April 2010
Volume 51, Issue 13
ARVO Annual Meeting Abstract  |   April 2010
A Comparison of the Efficacy and Complications of Two Cyclodiode Laser Treatment Protocols in Refractory Glaucoma
Author Affiliations & Notes
  • A. Raj
    Department of Ophthalmology, Cambridge University Hospitals, Cambridge, United Kingdom
  • K. R. Martin
    Centre for Brain Repair, Cambridge University, Cambridge, United Kingdom
  • Footnotes
    Commercial Relationships  A. Raj, None; K.R. Martin, None.
  • Footnotes
    Support  None.
Investigative Ophthalmology & Visual Science April 2010, Vol.51, 4457. doi:
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      A. Raj, K. R. Martin; A Comparison of the Efficacy and Complications of Two Cyclodiode Laser Treatment Protocols in Refractory Glaucoma. Invest. Ophthalmol. Vis. Sci. 2010;51(13):4457.

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      © ARVO (1962-2015); The Authors (2016-present)

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Purpose: : Trans-scleral cyclophotocoagulation (‘cyclodiode’) is an established treatment in the management of refractory glaucoma. Previously studies show a wide variation in energy settings used for reducing intraocular pressure (IOP) but little has been published comparing different protocols. Two different cyclodiode protocols have been used in our department, differing in total energy delivered. Our aim was to compare the efficacy and complications of these protocols.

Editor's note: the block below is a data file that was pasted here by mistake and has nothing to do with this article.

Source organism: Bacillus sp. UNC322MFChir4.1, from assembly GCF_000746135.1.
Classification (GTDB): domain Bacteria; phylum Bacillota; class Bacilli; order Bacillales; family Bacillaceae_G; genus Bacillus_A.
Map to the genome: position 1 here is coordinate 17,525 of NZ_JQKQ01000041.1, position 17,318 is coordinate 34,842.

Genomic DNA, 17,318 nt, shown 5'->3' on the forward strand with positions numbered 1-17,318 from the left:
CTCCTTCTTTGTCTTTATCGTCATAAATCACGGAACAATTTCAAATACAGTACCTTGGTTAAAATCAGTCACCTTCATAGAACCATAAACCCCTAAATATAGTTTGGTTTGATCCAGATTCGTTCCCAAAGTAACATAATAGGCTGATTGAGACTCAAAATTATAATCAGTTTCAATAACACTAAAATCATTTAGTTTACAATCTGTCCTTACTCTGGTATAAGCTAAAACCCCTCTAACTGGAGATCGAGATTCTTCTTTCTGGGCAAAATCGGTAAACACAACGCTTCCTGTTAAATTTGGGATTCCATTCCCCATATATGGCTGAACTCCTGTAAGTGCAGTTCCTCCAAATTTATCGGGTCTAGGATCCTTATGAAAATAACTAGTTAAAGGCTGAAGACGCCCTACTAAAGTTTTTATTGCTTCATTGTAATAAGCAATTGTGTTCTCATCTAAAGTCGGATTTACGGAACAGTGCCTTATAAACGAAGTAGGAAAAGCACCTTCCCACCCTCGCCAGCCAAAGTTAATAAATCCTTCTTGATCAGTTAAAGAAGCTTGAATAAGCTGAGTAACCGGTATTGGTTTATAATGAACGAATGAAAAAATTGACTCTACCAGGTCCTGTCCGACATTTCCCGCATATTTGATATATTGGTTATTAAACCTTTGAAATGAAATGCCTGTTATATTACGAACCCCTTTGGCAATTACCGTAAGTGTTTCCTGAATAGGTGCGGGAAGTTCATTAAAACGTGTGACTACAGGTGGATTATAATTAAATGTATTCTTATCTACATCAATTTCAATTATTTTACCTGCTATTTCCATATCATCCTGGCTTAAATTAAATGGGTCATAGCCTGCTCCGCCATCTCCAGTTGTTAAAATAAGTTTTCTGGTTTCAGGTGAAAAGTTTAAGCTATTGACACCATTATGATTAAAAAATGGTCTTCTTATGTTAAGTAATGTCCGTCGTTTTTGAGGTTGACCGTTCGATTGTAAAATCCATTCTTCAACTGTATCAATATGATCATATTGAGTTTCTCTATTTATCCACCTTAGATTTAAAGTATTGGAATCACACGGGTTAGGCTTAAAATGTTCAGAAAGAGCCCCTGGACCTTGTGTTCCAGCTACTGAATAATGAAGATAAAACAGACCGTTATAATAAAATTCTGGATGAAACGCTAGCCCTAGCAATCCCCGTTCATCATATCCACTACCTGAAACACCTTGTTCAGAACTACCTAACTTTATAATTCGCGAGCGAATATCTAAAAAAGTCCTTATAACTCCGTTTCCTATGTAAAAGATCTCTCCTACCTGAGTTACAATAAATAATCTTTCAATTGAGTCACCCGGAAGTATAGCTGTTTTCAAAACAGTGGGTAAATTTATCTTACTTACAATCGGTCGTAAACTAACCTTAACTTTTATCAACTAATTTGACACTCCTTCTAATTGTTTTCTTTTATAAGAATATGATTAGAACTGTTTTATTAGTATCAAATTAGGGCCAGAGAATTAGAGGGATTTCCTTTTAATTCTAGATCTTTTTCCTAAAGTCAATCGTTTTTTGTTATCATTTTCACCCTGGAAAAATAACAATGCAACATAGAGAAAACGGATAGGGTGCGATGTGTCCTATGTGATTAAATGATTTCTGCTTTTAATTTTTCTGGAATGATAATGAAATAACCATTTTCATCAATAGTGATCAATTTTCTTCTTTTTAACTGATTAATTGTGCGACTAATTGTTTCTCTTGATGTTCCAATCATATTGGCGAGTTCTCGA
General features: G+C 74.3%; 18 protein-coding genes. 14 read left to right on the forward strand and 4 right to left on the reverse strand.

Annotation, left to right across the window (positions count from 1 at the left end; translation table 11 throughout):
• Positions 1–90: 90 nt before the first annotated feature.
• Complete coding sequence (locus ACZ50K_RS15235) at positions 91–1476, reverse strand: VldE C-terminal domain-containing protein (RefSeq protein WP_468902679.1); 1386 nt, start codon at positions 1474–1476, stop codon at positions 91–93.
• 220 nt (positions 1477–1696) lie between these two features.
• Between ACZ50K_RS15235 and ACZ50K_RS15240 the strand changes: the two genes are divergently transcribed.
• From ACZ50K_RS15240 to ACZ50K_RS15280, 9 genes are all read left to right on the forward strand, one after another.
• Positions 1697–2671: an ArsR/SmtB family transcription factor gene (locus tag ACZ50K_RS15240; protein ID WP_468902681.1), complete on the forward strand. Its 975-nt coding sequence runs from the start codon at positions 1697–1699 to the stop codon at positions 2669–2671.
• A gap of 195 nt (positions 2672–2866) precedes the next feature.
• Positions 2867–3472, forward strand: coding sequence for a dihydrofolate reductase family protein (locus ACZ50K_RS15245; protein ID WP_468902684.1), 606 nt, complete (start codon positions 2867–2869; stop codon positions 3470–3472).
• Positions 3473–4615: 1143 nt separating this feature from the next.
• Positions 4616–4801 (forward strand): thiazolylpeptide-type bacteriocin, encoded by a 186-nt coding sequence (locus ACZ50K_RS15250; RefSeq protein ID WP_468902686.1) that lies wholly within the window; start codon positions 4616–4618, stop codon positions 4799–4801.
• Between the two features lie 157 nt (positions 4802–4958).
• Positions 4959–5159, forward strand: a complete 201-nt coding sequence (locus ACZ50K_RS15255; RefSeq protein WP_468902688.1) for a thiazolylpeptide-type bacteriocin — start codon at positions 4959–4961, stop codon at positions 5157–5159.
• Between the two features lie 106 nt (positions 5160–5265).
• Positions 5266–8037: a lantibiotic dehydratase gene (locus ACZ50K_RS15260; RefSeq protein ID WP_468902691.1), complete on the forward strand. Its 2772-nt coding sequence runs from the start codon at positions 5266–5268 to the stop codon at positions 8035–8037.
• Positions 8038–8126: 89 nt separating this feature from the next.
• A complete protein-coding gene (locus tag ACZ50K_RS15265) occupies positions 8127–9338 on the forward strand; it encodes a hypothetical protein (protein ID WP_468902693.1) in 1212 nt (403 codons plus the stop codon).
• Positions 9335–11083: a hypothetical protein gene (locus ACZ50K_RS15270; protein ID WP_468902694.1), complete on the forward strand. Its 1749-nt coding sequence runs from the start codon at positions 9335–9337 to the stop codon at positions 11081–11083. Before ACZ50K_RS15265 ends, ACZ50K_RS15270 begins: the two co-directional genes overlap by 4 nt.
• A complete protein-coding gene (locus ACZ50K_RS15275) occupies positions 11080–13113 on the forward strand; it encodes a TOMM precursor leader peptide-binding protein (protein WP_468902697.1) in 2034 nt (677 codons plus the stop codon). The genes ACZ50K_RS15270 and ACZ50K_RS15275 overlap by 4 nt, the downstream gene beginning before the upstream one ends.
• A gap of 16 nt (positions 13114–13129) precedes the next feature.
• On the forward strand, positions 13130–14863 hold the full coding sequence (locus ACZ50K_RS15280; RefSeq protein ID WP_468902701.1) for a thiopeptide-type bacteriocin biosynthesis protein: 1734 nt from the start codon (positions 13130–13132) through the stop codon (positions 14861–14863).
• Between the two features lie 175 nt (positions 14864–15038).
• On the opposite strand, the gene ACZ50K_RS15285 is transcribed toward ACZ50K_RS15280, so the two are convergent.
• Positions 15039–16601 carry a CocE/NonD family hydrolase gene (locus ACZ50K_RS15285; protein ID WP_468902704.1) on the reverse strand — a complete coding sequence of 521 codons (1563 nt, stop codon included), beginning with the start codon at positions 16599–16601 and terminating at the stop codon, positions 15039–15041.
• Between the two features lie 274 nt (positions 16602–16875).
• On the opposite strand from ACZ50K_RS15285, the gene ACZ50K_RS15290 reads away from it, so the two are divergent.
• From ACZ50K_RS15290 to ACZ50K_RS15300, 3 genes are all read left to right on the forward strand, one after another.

Methods: : A theatre register kept at Addenbrooke’s Hospital, UK, was used to identify retrospectively patients who had received cyclodiode therapy in the previous 2 years according to a low energy (Group 1, ≤90J, mean 74.1J, SD 19.5J) or high energy (Group 2, >90J, mean 121.4J, SD 15.3J) protocol. Exclusion criteria were follow-up of less than 6 months and incomplete data. In line with previously published studies, markers of success included IOP < 22mmHg, IOP < 17mmHg, and IOP reduction > 30%. Hypotony was defined as an IOP less than 5mmHg. Data were analysed using Microsoft Excel 2007.

Results: : Fifty three patients were identified in total. There was no significant difference between Group 1 (n=32) and Group 2 (n=21) with respect to age, starting IOP, diagnosis, and follow up (p=0.28, 0.18, 0.12 and 0.33 respectively). 59.4% of Group 1 were male, compared to 71.4% of Group 2. Number of medications pre-treatment were similar in both groups (2.7 vs 2.4, p=0.16). At final follow up, mean IOP and change in IOP showed no statistical difference between the 2 groups (16.5 mmHg and 60.5% vs 14.8mmHg and 64.1%, p=0.06 and p=0.27 respectively). Mean change in medication was similar in both groups (0.9 vs 1.1, p=0.25). Group 2 achieved IOP < 22mmHg and IOP < 17mmHg in 85.7% and 66.7% of patients respectively vs 78.1% and 56.3% in Group 1 (p=0.25 and 0.23). Those in Group 1 achieved IOP reduction > 30% in 96.9% of patients vs 90.5% in Group 2 (p=0.17). However, 3 patients developed hypotony in group 2 compared to none in group 1. Other complications were also more frequent in Group 2, including retinal detachment, uveitis and corneal epitheliopathy.

Conclusions: : Within the limitations of a retrospective study, we found no significant difference in the IOP lowering efficacy between our high and low energy cyclodiode protocols but there were more complications in the high energy group. On the basis of these results, a larger prospective study is planned.

Keywords: laser • clinical (human) or epidemiologic studies: outcomes/complications 

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